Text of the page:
14. Plankton (aka Creatures from the Abyss) Italian horror crap that made Troll 2 look well made. Five 'teenagers' find a (seemingly) abandoned boat in the middle of the ocean and the local fish - which have been lunching on radioactive plankton and thus mutated into hyper-sexual flying fish with a taste for human flesh - eat them.
    But not soon enough.

    The gratuitous nude shower scene was a brief but welcome relief. (The actress's only screen credit. Presumably - given the rest of her performance - she went back to something a lot less intellectually challenging than standing still in a bikini and fondling her breasts in the shower.)
  15. The Machine (2013) - yet another addition to the 'When does an attractive 'female' robot (called Eva or Ava*) become sentient?' genre. This time, I'm sorry to say, I didn't buy it. The script wasn't tight enough and I didn't believe in any of the characters at all... until the final couple of shots and the last line. Then, suddenly, just as the film ended, there was a little moment of a really great movie shining through but I doubt it was worth the effort getting there. Not sure the obvious reference to HAL's "I'm afraid!" line as the robot has its personality wiped helped. It's always dangerous to remind the audience about better films they could be watching instead of yours.
    * For some reason they are never called 'Beatrice', or 'Hortense', or 'Hildegard', or any of the million other perfectly respectable women's names nearly always 'Eve' or 'Eva' with the occasional 'Maria' thrown in.
  16. Brotherhood of the Wolf - a bit over-long mashup of French historical swashbuckler, choppy socky martial arts, and monster on the lose genres all mixed up with the sort of religious secret society skulduggery that seems to crop up in French fiction more often than anywhere else. Not as big as the sum of the parts but entertaining enough. (Some of the more entertaining parts belonged to Monica Bellucci.)
  1. Dune (for the umpteenth time) with Number One daughter (who was seeing it for the first time). Much hilarity was had.
  2. The Other Side of the Bed (2002 aka El otro lado de la cama) - meh!  Spanish sex comedy musical which got very repetitive.
  3. Snow White and the Huntsman -
  4. Fantastic Four (2015) - oh wow! It actually makes the 2005 version look good! I had bought the copy we watched in a charity shop for a quid back when it was first out. I mean, how bad does a film have to be that you find the thing on sale second-hand in charity shops the week it is released on DVD? My curiosity wasn't piqued enough to actually watch the thing though and it's languished in my 300+ disc pile of unwatched movies till I mentioned this to Daughter Number Two who, being my daughter, is developing a great taste in crap films. And suddenly it became a MUST SEE NOW! movie.
    The answer to the question "I mean, how bad does a film have to be...?" is 'Bad'. Very Very Bad. I think my moment of realisation of how truly awful the film was was the moment it dawned on me that the actor playing the teen Reed at the science fair was IT. He was our hero. He wasn't a stepping stone between the child actor playing kid Reed inventing stuff in his garage, and some other older actor playing grown-up, mature hero Reed. 'This speccy dweeb is our lead?' I thought, 'You're kidding me?!'. I'm sure the kid is a decent actor, and I'm sure he is a nice person but he was woefully miscast.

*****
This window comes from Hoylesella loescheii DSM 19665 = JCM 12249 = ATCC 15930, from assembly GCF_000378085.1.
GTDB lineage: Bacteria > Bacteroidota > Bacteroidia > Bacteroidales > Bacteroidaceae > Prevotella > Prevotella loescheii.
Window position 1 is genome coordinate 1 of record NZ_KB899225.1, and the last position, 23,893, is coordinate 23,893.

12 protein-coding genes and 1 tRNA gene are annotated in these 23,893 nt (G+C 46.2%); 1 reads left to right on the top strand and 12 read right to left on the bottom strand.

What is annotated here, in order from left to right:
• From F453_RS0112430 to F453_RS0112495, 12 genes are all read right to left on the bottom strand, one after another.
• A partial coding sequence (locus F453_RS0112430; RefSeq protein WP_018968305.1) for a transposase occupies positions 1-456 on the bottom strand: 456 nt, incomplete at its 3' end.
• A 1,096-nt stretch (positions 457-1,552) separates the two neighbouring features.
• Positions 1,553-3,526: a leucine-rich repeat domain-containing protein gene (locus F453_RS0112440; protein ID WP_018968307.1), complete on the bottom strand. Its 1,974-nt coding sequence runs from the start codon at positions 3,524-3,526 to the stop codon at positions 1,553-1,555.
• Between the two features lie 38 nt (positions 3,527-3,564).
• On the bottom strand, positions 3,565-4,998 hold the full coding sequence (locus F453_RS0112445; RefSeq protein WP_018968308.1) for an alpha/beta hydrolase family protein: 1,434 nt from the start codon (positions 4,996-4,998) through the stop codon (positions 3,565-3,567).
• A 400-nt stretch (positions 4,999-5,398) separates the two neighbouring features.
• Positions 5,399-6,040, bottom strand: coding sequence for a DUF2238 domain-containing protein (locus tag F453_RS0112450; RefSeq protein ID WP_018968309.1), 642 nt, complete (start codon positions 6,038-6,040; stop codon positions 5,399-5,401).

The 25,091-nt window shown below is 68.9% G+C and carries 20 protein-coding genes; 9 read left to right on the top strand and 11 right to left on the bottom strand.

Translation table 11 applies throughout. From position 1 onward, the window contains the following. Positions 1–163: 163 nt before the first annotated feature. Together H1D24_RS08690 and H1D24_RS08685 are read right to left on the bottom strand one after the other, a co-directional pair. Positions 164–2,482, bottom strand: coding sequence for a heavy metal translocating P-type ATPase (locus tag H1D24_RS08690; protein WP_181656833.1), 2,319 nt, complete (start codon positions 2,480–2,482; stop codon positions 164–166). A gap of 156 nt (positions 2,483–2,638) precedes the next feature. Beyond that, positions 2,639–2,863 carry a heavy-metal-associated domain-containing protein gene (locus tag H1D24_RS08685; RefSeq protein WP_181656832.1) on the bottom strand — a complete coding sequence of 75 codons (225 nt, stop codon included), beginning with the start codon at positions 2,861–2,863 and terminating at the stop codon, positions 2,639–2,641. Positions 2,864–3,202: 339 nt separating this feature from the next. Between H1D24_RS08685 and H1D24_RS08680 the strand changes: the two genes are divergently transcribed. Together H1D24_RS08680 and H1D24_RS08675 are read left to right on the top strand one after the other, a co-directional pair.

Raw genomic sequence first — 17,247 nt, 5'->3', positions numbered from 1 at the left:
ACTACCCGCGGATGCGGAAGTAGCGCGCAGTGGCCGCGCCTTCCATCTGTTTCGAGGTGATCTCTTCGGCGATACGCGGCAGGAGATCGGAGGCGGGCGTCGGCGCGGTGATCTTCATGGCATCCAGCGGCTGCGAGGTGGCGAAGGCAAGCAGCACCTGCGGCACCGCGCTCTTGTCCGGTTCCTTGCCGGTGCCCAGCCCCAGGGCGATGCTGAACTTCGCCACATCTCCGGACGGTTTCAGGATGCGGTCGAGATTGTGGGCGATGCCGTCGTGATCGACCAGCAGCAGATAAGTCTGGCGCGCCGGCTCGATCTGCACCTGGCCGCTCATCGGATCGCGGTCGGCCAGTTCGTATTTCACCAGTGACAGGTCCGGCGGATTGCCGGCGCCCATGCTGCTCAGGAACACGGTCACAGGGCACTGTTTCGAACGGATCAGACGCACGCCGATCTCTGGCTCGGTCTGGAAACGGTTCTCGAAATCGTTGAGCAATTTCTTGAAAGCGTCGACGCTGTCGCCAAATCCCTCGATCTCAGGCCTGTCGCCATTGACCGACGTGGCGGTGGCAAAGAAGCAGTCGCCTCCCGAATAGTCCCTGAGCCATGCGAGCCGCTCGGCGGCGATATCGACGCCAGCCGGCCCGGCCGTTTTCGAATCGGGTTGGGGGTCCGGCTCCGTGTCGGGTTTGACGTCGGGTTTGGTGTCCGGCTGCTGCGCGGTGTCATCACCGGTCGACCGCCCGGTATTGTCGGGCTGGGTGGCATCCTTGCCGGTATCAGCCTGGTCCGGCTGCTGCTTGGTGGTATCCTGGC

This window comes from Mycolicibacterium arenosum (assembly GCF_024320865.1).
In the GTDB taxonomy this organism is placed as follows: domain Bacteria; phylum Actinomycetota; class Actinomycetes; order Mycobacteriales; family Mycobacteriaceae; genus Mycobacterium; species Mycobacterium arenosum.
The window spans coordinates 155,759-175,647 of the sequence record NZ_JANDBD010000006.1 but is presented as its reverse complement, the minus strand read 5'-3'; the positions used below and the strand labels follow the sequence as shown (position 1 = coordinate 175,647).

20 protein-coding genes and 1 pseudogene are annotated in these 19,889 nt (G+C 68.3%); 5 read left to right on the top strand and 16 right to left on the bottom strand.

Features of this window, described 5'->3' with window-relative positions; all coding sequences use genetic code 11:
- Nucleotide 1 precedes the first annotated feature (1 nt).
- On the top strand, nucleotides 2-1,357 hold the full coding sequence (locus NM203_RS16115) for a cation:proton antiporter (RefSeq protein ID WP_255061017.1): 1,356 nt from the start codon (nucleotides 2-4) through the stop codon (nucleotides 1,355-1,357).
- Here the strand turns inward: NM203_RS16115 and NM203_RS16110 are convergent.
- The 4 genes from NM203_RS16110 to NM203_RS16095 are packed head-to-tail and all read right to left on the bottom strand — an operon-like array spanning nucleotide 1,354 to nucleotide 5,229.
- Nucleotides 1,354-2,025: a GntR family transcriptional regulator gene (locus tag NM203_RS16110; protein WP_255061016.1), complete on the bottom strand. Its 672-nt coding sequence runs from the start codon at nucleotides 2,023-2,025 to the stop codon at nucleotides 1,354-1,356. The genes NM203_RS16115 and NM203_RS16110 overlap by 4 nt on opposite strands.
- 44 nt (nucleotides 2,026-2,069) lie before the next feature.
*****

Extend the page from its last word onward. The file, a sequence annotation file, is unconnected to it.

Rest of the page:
As for the convolutions the script had to go through to get a black actor into the mix the less said the better. It would have been much simpler to dump the brother sister relationship (which played little to no significant part in the story anyway) and get rid of all the adoption bullshit they had to nail on to get it to work. The script had no problems with dumping other huge chunks of the 'canon' - why not this one?

    Truly Bad.
  5. Slaughter High - pretty shitty slasher film in which a bunch of British Actors, all way too old to play teenagers, try to keep their 'American' accents under some kind of control while reading lines written by someone who had watched a lot of old movies.
  6. The Class of 1999 - cliché heavy late 80's sf high school gang warfare crap.
  7. The Invasion of the Body Snatchers (1978) - the best. The final scene gave me horrors just like it did the first time I saw it, back when it came out. That time I didn't know it was coming, this time I did and it still got me. It got Number One Daughter too who was genuinely terrified at the end. I love being a dad.
  8. Martian Land - It's not great, in fact it's a pretty naff piece of junk but by, low budget (Sharknado) production company, The Asylums's standards it's a masterpiece.
    The plot is unfocused and all over the place and doesn't make much sense from one minute to the next. Most of the acting is one note (but then so are the characters so it's hardly ALL the actors fault - some of the dialogue is execrable) and some of the acting is okay. (The stand out was Arianna Afsar who did a pretty good job with a minimum of material.) The SFX are not terrible. All in all, the usual. Ho Hum.

    But there is one aspect to the film which was refreshing. The two young women trapped at the start of the film, and who have to make their way through the course of the film from point A to Point B to do something important - are a couple. They're a lesbian couple. And nothing much is made of it. It's not played up for titillation. It's not polemical. That they are gay is not a problem for the characters, or anyone they encounter. It just is. They're gay - so what? Background stuff - and they both survive to end of the film!

    Martian Land not going to win any GLAAD awards but Yaaaaay! it's a step!
  9. Wishing Stairs (2003) - I dip my toe again into the waters of Korean Ghost/Horror. Set in an all girl High School for the arts, Wishing Stairs is a tale of mild lesbian obsession, ballet, sculpture, and psychotic haunting that reminded me of a sort of Asian Bunty story gone wrong. The Four Marys at Slaughter High. I came out of it slightly baffled.
  10. Whispering Corridors - more ghastly Korean schoolgirly ghostliness. I liked it.
  11. Love and Other Catastrophies - a repeat watching of a lovely little Australian film about student life (including a happy lesbian couple for a change) prompted by my having bought the director's only other feature (Strange Planet) the other week.

No comments:

Missing CD? Contact vendor

Free CD
Please take care
in removing from cover.

Copyright (c) 2004-2007 by me, Liam Baldwin. That's real copyright, not any 'creative commons' internet hippy type thing.

(this copyright notice stolen from

eXTReMe Tracker